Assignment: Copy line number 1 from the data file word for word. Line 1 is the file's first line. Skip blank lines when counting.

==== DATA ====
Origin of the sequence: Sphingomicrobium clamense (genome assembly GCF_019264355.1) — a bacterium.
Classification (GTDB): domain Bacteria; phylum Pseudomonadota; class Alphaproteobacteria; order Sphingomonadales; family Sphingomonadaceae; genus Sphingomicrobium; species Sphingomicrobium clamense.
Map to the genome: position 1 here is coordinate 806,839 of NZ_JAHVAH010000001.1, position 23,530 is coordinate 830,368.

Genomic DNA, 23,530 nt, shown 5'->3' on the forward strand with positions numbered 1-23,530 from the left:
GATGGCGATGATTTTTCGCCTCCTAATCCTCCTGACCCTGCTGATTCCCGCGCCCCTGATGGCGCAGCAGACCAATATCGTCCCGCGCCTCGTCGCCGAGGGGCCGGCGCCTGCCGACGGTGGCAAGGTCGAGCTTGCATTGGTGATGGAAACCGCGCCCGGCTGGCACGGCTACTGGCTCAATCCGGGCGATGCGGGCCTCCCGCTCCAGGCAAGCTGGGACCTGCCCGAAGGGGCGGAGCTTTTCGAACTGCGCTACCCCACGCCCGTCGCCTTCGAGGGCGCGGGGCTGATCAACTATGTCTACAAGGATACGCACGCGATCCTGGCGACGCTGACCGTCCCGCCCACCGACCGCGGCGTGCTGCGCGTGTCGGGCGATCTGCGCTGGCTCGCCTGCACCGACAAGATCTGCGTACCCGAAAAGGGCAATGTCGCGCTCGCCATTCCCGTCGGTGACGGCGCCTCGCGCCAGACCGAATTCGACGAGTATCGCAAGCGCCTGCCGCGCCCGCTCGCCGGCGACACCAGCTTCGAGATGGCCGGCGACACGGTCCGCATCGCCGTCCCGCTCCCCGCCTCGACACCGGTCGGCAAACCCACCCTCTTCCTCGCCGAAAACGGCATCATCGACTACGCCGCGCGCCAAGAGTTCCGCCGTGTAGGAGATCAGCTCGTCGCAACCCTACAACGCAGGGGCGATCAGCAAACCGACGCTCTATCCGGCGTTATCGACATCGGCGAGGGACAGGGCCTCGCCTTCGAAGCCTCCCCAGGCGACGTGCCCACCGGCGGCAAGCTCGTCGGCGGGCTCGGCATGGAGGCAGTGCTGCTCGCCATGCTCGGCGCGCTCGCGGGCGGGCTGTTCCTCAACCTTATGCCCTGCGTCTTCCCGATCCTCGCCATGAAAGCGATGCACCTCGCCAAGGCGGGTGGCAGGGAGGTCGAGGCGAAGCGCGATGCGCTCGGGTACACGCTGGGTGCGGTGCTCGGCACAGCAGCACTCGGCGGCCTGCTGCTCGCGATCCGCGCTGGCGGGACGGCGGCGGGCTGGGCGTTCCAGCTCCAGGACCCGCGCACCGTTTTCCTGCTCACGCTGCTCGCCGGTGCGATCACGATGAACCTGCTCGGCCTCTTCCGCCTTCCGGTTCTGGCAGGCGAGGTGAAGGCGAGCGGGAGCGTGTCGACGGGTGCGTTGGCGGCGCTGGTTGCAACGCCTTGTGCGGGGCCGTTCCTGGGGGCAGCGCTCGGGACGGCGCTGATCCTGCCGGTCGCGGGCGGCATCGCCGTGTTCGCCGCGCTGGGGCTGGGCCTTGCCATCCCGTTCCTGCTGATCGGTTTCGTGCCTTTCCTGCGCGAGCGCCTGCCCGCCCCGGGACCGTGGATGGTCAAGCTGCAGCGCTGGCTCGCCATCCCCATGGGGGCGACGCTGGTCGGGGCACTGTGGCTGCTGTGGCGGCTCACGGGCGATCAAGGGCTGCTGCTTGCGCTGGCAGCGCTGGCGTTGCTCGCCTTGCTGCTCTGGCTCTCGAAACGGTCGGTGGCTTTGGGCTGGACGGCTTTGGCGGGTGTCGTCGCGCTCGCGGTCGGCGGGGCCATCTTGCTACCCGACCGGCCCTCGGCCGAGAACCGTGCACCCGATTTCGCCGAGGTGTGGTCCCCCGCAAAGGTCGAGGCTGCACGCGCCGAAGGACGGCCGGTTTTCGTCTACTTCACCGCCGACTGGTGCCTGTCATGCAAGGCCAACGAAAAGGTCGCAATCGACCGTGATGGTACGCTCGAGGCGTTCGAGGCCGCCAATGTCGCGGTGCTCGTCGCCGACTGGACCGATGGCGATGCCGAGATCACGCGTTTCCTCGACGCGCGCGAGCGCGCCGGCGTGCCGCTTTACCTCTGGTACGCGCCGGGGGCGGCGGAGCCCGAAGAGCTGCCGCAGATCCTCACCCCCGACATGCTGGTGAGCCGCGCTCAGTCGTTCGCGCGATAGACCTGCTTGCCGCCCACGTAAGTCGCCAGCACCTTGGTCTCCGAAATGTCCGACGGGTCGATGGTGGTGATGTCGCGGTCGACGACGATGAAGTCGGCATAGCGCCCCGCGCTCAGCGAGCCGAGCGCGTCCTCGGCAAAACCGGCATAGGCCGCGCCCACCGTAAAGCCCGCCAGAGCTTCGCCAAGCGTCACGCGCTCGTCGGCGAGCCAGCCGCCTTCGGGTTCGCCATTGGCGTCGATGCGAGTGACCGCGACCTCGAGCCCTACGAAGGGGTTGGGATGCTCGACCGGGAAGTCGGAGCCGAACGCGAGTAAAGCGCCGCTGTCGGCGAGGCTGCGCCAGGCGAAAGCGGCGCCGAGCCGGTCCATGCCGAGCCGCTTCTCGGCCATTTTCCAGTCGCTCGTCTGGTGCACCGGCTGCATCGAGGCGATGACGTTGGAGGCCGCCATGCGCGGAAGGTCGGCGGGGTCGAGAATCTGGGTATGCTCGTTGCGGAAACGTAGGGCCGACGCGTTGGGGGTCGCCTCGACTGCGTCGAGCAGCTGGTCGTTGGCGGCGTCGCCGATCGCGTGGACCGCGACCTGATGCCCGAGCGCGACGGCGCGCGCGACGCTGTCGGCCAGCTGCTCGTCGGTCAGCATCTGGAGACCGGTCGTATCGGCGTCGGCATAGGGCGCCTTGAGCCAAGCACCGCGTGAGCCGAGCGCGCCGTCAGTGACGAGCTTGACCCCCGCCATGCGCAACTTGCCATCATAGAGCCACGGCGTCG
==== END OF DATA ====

Origin of the sequence: Sphingomicrobium clamense (genome assembly GCF_019264355.1) — a bacterium.